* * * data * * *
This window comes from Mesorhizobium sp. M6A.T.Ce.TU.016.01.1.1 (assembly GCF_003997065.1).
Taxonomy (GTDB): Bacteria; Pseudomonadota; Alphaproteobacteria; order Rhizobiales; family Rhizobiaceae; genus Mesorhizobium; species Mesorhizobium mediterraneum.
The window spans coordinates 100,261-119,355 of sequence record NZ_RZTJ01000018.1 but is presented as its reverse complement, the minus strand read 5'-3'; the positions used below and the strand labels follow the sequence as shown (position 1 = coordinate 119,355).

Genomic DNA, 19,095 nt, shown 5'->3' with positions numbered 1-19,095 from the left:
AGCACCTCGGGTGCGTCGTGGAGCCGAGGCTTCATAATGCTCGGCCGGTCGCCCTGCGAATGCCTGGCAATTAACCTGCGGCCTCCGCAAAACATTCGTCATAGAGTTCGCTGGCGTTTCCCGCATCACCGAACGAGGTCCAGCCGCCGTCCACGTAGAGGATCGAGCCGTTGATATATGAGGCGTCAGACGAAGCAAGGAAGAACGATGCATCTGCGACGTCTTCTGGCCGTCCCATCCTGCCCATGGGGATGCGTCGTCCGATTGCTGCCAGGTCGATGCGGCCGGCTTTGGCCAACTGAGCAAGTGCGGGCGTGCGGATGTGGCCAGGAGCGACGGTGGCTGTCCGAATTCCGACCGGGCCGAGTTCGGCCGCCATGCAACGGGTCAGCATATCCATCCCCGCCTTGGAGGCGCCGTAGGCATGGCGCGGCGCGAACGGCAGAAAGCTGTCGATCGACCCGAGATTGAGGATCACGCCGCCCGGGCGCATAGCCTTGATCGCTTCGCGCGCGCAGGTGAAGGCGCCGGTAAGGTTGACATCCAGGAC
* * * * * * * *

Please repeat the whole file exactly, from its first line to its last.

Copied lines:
This window comes from Mesorhizobium sp. M6A.T.Ce.TU.016.01.1.1 (assembly GCF_003997065.1).
Taxonomy (GTDB): Bacteria; Pseudomonadota; Alphaproteobacteria; order Rhizobiales; family Rhizobiaceae; genus Mesorhizobium; species Mesorhizobium mediterraneum.
The window spans coordinates 100,261-119,355 of sequence record NZ_RZTJ01000018.1 but is presented as its reverse complement, the minus strand read 5'-3'; the positions used below and the strand labels follow the sequence as shown (position 1 = coordinate 119,355).

Genomic DNA, 19,095 nt, shown 5'->3' with positions numbered 1-19,095 from the left:
AGCACCTCGGGTGCGTCGTGGAGCCGAGGCTTCATAATGCTCGGCCGGTCGCCCTGCGAATGCCTGGCAATTAACCTGCGGCCTCCGCAAAACATTCGTCATAGAGTTCGCTGGCGTTTCCCGCATCACCGAACGAGGTCCAGCCGCCGTCCACGTAGAGGATCGAGCCGTTGATATATGAGGCGTCAGACGAAGCAAGGAAGAACGATGCATCTGCGACGTCTTCTGGCCGTCCCATCCTGCCCATGGGGATGCGTCGTCCGATTGCTGCCAGGTCGATGCGGCCGGCTTTGGCCAACTGAGCAAGTGCGGGCGTGCGGATGTGGCCAGGAGCGACGGTGGCTGTCCGAATTCCGACCGGGCCGAGTTCGGCCGCCATGCAACGGGTCAGCATATCCATCCCCGCCTTGGAGGCGCCGTAGGCATGGCGCGGCGCGAACGGCAGAAAGCTGTCGATCGACCCGAGATTGAGGATCACGCCGCCCGGGCGCATAGCCTTGATCGCTTCGCGCGCGCAGGTGAAGGCGCCGGTAAGGTTGACATCCAGGAC